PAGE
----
"Over the past 25 years, support for CRP has grown thanks to strong backing from farmers, ranchers, conservationists, hunters, fishermen and other outdoor sports enthusiasts," said Vilsack. "Not only has CRP contributed to the national effort to improve water and air quality, it has preserved habitat for wildlife, and prevented soil erosion by protecting the most sensitive areas including those prone to flash flooding and runoff. Today's announcement continues the Obama Administration's effort to conserve sensitive areas and improve wildlife habitat."

Through CRP, eligible landowners receive annual rental payments and cost-share assistance to establish long-term, resource conserving covers on eligible farmland. Land can be enrolled for a period of up to 15 years. During the general signup period, farmers and ranchers may offer eligible land at their county Farm Service Agency (FSA) office. Land currently not enrolled in CRP may be offered in this signup provided all eligibility requirements are met. Additionally, current CRP participants with contracts expiring this fall may make new contract offers. Contracts awarded under this signup are scheduled to become effective Oct. 1, 2011. The general sign-up for CRP will not affect cropped acres for this growing season. Acres will be enrolled in the program in the fall.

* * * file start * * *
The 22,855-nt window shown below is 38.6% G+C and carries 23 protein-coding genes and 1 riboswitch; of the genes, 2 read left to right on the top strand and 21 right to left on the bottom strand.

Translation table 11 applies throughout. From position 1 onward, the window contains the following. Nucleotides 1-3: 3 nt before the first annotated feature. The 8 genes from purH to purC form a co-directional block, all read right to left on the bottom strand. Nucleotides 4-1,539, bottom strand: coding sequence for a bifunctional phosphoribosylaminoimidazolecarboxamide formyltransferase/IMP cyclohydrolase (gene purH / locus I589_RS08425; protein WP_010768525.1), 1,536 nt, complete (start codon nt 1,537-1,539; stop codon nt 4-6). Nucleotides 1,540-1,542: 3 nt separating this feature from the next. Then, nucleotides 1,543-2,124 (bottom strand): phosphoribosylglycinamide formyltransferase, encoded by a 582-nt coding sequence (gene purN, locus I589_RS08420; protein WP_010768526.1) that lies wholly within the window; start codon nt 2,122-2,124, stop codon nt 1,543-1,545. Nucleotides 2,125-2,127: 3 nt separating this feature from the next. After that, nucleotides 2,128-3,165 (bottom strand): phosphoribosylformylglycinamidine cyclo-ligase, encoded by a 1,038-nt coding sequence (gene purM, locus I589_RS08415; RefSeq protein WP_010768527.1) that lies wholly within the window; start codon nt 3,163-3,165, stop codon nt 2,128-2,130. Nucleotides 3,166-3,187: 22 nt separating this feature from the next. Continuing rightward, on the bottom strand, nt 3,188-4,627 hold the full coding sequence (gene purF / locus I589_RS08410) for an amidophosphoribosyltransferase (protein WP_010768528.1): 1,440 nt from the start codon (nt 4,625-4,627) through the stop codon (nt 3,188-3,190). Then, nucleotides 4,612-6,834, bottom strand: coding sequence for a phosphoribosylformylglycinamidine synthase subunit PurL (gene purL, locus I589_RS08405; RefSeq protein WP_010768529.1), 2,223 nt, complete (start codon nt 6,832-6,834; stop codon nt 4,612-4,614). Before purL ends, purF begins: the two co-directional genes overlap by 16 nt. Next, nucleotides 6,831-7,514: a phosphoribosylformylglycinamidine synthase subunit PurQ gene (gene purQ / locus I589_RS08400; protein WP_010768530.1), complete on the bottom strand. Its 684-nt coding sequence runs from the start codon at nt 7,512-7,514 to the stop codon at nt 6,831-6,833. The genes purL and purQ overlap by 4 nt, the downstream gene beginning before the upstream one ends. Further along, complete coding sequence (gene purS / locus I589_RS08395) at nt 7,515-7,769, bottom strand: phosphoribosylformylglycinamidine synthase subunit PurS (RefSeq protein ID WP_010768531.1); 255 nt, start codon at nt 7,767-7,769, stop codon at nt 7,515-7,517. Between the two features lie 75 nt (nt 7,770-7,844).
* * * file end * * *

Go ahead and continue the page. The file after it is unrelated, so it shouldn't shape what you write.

To help ensure that interested farmers and ranchers are aware of the signup period, USDA has signed partnership agreements with several conservation and wildlife organizations that will play an active role in USDA's 2011 CRP outreach efforts. They include; Pheasants Forever, Ducks Unlimited, National Association of State Foresters, Playa Lakes Joint Venture (Lesser Prairie Chicken/Sage Grouse), and the Longleaf Incorporated Bobwhite Conservation Initiative.